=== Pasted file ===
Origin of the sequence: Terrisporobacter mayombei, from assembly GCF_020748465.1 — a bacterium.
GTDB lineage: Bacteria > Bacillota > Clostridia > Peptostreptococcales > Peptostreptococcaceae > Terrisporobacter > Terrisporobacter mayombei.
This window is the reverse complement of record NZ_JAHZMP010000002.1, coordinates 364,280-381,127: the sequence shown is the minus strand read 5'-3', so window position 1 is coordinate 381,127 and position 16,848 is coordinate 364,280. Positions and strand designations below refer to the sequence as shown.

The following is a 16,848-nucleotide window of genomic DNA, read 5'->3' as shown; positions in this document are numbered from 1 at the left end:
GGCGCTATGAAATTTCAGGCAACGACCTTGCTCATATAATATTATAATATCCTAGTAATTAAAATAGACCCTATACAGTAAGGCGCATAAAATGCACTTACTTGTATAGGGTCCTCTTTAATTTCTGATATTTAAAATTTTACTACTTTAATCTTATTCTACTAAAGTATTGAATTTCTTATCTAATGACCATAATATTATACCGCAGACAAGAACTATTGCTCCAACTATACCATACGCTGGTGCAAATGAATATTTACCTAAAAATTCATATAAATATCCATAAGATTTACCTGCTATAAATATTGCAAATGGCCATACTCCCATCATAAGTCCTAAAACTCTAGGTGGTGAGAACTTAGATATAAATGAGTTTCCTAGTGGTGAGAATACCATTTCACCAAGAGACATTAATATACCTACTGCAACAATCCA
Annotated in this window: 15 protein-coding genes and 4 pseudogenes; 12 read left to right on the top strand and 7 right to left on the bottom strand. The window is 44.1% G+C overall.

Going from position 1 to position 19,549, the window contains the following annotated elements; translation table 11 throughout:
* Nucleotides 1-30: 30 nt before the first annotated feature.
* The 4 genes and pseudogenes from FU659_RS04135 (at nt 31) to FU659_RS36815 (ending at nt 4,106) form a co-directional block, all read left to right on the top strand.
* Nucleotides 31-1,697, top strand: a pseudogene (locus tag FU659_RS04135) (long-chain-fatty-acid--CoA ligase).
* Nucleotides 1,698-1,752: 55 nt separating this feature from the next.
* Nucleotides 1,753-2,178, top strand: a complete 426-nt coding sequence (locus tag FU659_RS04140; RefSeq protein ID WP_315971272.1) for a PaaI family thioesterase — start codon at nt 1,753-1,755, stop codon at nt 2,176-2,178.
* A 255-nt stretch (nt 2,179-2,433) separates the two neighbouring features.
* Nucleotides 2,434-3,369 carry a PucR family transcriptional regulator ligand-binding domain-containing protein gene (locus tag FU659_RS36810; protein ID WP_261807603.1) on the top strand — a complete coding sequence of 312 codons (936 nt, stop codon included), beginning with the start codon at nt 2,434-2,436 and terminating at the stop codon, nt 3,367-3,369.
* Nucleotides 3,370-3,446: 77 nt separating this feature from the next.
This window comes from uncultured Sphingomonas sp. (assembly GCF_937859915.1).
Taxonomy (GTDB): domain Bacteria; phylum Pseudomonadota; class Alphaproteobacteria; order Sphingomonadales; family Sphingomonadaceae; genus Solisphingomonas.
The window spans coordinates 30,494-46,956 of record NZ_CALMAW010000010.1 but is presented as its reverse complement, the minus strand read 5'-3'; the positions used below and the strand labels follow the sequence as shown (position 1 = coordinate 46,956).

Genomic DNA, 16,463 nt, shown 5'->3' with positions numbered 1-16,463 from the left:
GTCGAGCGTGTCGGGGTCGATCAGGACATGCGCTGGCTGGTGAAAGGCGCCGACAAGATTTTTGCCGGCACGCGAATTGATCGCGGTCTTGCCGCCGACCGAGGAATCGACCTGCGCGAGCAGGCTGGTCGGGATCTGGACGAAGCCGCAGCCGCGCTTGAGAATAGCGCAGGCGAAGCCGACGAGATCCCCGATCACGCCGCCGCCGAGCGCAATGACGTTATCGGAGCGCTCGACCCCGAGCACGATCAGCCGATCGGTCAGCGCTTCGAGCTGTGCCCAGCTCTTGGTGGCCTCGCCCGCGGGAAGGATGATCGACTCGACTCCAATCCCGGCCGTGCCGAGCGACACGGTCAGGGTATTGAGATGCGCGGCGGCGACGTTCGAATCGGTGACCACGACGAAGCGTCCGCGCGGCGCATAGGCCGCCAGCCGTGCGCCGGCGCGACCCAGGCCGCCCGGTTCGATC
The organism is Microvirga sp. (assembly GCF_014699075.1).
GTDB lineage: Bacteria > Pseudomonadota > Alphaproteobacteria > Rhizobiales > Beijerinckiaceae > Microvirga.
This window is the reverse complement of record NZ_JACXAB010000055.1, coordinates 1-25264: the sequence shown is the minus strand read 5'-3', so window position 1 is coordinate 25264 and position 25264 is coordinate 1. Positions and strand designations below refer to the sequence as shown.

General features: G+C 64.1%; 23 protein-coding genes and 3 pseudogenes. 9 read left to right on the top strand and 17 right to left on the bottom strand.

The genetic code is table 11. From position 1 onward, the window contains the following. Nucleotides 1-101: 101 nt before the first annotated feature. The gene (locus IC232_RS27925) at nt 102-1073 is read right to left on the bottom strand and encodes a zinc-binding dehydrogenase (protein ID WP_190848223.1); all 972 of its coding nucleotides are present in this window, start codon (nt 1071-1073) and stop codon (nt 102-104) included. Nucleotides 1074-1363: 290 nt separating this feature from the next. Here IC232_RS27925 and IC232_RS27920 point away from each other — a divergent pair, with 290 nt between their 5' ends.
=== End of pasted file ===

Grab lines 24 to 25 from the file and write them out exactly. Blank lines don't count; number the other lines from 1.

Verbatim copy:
General features: G+C 64.1%; 23 protein-coding genes and 3 pseudogenes. 9 read left to right on the top strand and 17 right to left on the bottom strand.

The genetic code is table 11. From position 1 onward, the window contains the following. Nucleotides 1-101: 101 nt before the first annotated feature. The gene (locus IC232_RS27925) at nt 102-1073 is read right to left on the bottom strand and encodes a zinc-binding dehydrogenase (protein ID WP_190848223.1); all 972 of its coding nucleotides are present in this window, start codon (nt 1071-1073) and stop codon (nt 102-104) included. Nucleotides 1074-1363: 290 nt separating this feature from the next. Here IC232_RS27925 and IC232_RS27920 point away from each other — a divergent pair, with 290 nt between their 5' ends.